Sunday, December 31, 2017

Original Villages | Coyoacán: San Mateo Churubusco's Christmas Posada

Celebrating the Birth of Jesus, the Son of God, Replaces an Indigenous Celebration of the Birth of the God Huitzilopochtli

The celebration of Christmas in Mexico is different from that of other festivals on the Catholic Christian calendar. It is focused within the privacy of the family rather than in the communal space of the parish church or the public space of the neighborhood streets. The central celebratory event is a family cena (dinner) held late on the evening of Noche Buena (literally, Good Night), Christmas Eve, before going to Mass. (Think Thanksgiving dinner in the United States.)

Posadas: Recreating Mary´s and Joseph´s Search for an Inn in Bethlehem

There is, however, a wonderful tradition that takes place in semi-public space, the individual streets of neighborhoods. It is the tradition of posadas (literally, "inns"). Las posadas were evidently created in the mid-16th century by Augustinian friars who came to Nueva España to instruct indigenous peoples in the Catholic Christian faith. Held each of the nine nights prior to Christmas, from December 16th thru the 24th (the nine nights representing the nine months of Mary's pregnancy), each night's posada is hosted by families living in a different street. And they are held outside, in the street (think block party).

They are called posada (inn) because the celebration centers on a re-creation of the arrival of the pregnant Mary and her husband, Joseph, in the town of Bethlehem in response to the census called by Caesar Augustus. They search for an inn in which to stay. In the re-enactment of their quest, children dressed as Mary and Joseph, or statues of the saints, with Mary riding a donkey, approach a series of three homes in the street holding the night's posada.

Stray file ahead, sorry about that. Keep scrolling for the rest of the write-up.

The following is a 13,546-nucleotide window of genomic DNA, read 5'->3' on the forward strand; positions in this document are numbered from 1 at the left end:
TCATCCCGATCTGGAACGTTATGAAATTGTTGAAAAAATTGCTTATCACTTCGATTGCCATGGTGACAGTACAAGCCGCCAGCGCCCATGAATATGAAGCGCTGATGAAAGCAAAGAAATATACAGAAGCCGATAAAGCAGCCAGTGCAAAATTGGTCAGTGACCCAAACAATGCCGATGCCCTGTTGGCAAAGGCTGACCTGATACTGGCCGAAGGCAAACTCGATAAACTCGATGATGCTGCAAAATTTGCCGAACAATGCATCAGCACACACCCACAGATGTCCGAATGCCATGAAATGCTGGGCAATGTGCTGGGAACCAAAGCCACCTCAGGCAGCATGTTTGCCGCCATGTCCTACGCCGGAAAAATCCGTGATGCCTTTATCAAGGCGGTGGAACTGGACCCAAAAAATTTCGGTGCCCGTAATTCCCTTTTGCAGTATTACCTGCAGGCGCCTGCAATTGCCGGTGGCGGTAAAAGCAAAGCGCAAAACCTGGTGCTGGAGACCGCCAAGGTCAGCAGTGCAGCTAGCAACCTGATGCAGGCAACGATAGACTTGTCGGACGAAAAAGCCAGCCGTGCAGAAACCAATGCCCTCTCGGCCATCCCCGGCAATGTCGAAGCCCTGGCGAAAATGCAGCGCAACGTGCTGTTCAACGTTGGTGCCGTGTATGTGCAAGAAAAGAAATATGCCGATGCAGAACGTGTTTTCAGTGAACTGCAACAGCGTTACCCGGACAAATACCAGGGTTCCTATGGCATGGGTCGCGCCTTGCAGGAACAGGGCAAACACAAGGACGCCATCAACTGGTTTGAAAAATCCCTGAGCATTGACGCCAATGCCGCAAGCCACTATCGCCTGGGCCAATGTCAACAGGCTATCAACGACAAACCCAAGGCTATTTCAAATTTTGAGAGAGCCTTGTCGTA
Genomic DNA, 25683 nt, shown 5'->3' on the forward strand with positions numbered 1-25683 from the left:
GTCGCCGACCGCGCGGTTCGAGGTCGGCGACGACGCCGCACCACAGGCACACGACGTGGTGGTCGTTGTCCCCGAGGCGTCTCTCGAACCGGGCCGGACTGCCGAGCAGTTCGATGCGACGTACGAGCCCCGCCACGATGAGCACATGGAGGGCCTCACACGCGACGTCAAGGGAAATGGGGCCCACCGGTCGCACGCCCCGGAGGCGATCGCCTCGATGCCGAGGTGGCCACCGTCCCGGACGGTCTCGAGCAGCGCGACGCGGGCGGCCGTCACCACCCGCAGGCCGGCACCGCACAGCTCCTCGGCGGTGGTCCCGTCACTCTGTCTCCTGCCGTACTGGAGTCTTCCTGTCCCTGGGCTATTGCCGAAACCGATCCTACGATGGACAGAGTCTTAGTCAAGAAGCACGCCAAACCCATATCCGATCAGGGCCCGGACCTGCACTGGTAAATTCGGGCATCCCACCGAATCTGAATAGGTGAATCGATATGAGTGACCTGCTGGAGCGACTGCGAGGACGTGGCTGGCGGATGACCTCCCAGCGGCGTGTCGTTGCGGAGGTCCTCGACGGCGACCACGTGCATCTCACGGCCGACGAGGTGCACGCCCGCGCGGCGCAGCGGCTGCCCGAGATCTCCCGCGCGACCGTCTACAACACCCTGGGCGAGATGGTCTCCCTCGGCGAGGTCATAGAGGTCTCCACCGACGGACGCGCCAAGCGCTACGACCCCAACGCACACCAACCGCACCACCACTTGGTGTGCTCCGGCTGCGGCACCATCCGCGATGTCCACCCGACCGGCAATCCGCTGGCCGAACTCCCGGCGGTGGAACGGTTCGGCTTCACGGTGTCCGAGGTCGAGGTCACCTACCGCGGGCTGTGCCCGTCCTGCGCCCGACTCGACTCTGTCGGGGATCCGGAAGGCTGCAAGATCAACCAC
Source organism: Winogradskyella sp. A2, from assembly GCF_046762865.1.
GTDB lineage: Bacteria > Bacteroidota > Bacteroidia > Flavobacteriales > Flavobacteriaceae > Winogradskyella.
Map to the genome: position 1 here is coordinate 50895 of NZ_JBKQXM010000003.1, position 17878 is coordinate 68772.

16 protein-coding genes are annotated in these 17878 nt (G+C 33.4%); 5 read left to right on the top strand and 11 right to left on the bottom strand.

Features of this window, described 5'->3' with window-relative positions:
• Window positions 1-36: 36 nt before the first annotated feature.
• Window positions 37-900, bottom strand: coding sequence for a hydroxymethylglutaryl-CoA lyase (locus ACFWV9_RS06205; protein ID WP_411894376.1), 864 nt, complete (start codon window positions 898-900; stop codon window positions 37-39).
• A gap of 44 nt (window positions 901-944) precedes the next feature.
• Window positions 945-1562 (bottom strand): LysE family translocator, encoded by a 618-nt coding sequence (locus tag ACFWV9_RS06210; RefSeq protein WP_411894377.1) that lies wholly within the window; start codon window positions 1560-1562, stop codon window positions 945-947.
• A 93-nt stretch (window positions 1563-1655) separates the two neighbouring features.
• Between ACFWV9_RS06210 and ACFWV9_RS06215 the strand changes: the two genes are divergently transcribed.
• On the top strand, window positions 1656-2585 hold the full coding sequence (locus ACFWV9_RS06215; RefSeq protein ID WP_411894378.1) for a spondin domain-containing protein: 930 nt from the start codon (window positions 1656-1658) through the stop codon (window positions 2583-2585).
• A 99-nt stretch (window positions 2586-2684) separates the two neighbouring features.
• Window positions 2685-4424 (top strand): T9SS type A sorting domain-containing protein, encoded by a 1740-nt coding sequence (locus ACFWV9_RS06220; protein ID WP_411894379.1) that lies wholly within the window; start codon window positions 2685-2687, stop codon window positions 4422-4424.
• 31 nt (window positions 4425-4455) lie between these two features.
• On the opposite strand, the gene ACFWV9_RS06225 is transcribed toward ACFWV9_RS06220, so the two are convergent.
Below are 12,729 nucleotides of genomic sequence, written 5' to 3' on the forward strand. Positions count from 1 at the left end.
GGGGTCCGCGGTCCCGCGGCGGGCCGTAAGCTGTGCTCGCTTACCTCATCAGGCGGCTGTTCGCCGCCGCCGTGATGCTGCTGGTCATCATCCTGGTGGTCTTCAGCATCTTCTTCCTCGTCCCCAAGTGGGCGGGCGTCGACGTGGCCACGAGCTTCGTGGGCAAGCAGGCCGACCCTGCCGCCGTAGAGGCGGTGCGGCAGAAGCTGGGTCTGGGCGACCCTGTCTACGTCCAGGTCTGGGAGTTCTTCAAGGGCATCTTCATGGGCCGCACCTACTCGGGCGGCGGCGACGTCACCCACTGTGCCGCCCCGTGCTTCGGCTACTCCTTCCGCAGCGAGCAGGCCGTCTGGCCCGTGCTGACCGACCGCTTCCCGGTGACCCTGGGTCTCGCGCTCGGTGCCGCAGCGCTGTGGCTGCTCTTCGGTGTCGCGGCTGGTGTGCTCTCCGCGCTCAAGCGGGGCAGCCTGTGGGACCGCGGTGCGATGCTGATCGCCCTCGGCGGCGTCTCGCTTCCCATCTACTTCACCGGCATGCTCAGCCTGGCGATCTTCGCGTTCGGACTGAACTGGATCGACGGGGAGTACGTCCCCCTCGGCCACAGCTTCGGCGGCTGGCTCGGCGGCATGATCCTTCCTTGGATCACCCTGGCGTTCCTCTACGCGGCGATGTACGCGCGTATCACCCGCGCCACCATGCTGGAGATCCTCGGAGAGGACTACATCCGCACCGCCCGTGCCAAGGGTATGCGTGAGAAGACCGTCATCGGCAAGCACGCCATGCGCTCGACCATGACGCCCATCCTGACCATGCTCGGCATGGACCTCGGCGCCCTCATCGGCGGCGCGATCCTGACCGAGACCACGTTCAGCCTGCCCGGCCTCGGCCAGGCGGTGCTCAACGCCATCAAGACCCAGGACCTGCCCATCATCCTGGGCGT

The pregnant Virgin Mary and Joseph on their way to Bethlehem.
Statues in Church of San Mateo Churubusco, Coyoacán.
St. Matthew stands behind them.

The members of the parish accompanying the Holy Couple sing a petition to the residents of each home on behalf of the Couple, pleading that they be given shelter. At the first two homes, from behind closed doors, the residents reject the plea and the procession has to move on. At the third home, in response to the request, the resident family opens its doors and receives the Couple and those with them. The rosary may be recited. Then, the party begins!

Replacing One Miraculous Birth of a God With Another

The Augustinians had a very clear purpose in creating las posadas. They were a specific tactic in the strategy of Spanish monks that has come to be called the Spiritual Conquest, the conversion of the indigenous peoples to Catholic Christianity. As it happened, in the Azteca/Mexica religion, in the month of Panquetzaliztli, the birthday of Huitzilopochtli, god of the sun and war and their primary god, was celebrated on the equivalent of December 18. (Panquetzaliztli possibly corresponded to December 6 to 25 on the Gregorian calendar; there are scholarly differences of opinion on the precise relation between the two calendars.)